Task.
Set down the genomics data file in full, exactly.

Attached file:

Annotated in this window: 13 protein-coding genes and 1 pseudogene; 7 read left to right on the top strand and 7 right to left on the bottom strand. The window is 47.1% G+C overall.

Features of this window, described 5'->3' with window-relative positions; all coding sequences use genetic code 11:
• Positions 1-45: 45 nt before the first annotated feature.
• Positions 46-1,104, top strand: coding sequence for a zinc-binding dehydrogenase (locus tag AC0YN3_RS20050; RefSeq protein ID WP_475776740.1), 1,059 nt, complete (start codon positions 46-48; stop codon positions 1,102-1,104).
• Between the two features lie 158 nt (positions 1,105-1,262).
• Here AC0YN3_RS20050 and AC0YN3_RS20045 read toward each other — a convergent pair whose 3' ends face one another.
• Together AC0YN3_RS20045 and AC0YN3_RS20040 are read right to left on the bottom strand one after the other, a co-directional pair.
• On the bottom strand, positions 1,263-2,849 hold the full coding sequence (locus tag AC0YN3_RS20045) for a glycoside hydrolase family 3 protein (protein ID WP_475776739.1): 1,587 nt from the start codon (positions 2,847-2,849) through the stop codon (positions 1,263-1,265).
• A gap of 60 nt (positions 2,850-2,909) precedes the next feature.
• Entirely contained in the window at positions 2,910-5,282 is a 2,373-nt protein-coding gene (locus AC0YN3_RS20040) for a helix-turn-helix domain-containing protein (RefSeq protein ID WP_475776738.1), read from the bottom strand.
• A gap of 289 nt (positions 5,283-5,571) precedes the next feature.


Annotated in this window: 13 protein-coding genes and 1 pseudogene; 7 read left to right on the top strand and 7 right to left on the bottom strand. The window is 47.1% G+C overall.

Features of this window, described 5'->3' with window-relative positions; all coding sequences use genetic code 11:
• Positions 1-45: 45 nt before the first annotated feature.
• Positions 46-1,104, top strand: coding sequence for a zinc-binding dehydrogenase (locus tag AC0YN3_RS20050; RefSeq protein ID WP_475776740.1), 1,059 nt, complete (start codon positions 46-48; stop codon positions 1,102-1,104).
• Between the two features lie 158 nt (positions 1,105-1,262).
• Here AC0YN3_RS20050 and AC0YN3_RS20045 read toward each other — a convergent pair whose 3' ends face one another.
• Together AC0YN3_RS20045 and AC0YN3_RS20040 are read right to left on the bottom strand one after the other, a co-directional pair.
• On the bottom strand, positions 1,263-2,849 hold the full coding sequence (locus tag AC0YN3_RS20045) for a glycoside hydrolase family 3 protein (protein ID WP_475776739.1): 1,587 nt from the start codon (positions 2,847-2,849) through the stop codon (positions 1,263-1,265).
• A gap of 60 nt (positions 2,850-2,909) precedes the next feature.
• Entirely contained in the window at positions 2,910-5,282 is a 2,373-nt protein-coding gene (locus AC0YN3_RS20040) for a helix-turn-helix domain-containing protein (RefSeq protein ID WP_475776738.1), read from the bottom strand.
• A gap of 289 nt (positions 5,283-5,571) precedes the next feature.